I defy you not to fall for Paulette Goddard. Chaplin has been funny so far, involved in many a madcap scenario, but things change suddenly when we are confronted with the Gamin, a girl whose family has fallen on such hard times that she needs to steal to feed them, dad and sisters. In the first half hour of the film, there are two brief parts with her in them, sandwiched between scenes like Chaplin having the robotic lunch and then the “nose powder” lunch and… boy, there is a lot of eating in this movie. But it is a poor man’s fantasy set during the Great Depression, so I suppose that makes sense. At any rate, the first scene establishes the Gamin/Goddard is a criminal. The second takes her father away and The Man breaks up the family. She runs from the law rather than be put into a foster home.

This is a movie that turns out to be full of criminals. The Tramp has been released from prison only to be immediately arrested again, this time purposefully taking the wrap for a crime committed by the Gamin (who he just met) because prison = three hots and a cot. It might seem like the Tramp was doing the right thing by making the police think that he stole bread instead of the starving girl (whose stealing is already morally justified by hunger, poverty etc), but technically obstructing justice is considered a crime and really the Tramp just wants precious prison resources wasted on him since he can’t hold down a real job- which as we’ve just seen would probably end up with him in prison anyway. However, from the moment the Tramp and the Gamin meet (and arguably from the moment of her introduction), the movie is no longer about seeing being poor from the funny side. The movie from Gamin forward is about Chaplin and Goddard trying to make it, to find those hots and cots in the real world. You care now about the Tramp staying employed because you are given some stakes that matter. A cartoon character like the Little Tramp likes to eat, but a girl like the Gamin needs to eat and this makes the need to hold down a job meaningful.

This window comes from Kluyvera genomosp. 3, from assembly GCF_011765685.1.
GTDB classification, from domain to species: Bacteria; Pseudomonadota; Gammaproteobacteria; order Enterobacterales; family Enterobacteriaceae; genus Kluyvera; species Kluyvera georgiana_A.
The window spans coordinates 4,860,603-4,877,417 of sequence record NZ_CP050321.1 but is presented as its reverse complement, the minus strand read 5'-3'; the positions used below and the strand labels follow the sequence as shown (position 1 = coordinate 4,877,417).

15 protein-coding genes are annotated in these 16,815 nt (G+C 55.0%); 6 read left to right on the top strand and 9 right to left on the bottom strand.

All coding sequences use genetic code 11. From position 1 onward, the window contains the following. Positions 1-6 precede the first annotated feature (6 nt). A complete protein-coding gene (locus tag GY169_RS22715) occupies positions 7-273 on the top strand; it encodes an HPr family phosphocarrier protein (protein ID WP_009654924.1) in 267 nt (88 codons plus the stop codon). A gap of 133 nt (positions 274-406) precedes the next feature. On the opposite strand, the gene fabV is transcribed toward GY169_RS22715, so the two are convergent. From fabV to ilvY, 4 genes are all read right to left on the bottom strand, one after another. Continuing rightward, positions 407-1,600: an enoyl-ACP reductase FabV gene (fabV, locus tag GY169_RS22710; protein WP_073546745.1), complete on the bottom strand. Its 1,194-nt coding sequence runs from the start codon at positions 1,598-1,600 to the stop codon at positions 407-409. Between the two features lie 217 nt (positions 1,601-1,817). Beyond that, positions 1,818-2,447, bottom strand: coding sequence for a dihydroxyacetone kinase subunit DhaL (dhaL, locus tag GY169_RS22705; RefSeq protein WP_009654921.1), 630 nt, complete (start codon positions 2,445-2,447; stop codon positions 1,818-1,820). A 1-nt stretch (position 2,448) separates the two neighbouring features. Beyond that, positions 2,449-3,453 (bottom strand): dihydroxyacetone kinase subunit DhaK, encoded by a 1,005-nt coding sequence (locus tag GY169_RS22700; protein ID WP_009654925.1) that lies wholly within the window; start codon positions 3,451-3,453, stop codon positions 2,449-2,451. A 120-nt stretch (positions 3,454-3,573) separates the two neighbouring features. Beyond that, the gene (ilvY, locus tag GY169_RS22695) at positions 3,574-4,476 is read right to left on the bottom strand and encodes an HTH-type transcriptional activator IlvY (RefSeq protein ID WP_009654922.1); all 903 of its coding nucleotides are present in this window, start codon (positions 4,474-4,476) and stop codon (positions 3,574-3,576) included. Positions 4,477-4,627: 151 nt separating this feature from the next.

So call the humor black because the serious topics are handled with the gravitas that makes a comedy film black comedy. But doing that misses the mark. The smiles are often bittersweet- fantasy milk straight out the cow and imaginary grapes from the vine- but most of the funny comes from Chaplin’s combination of a zen master’s control over his own body movement and occasionally acrobatic vaudeville performance. Each attempt at getting a “normal” job is a spectacular failure for the Tramp because there is no place for him or the Gamin in the everyday world where all the straight jobs are. Black comedy. While Chaplin goes through multiple jobs whose loss seems to always land him in jail, Goddard has her eyes on the prize. They can’t have the dream house but she finds them an abandoned shack. She can’t get a job but she can dance for coins in the street to put some dinner on the table. She waits for the Tramp while he’s in prison. She is the vehicle for the movie to get meta, as she discovers the one thing that can raise poor people in economic standing/social stature: entertainment. GIANT WINK, AM I RIGHT VAUDEVILLE PERFORMERS? Also giving the Tramp an entertainment job allows him to sing in a silent film, only his character forgets the words and has to act out everything for his “Nonsense Song” to come across (which it does, beautifully). So yeah meta.

Anyway since the Gamin is on the lamb from the law all that milk and honey gets turned into a bindle by the side of the road again before the next act can even take the stage. Are the last two minutes of the film the most important? YES. The vagabond Way completely exposed in 120 seconds: the Gamin is torn up about coming so close to grabbing the prize and ending up empty handed. Fuck it, says the Tramp, you’re alive. You’ve got today and that’s as great a prize as you or anyone can ever get.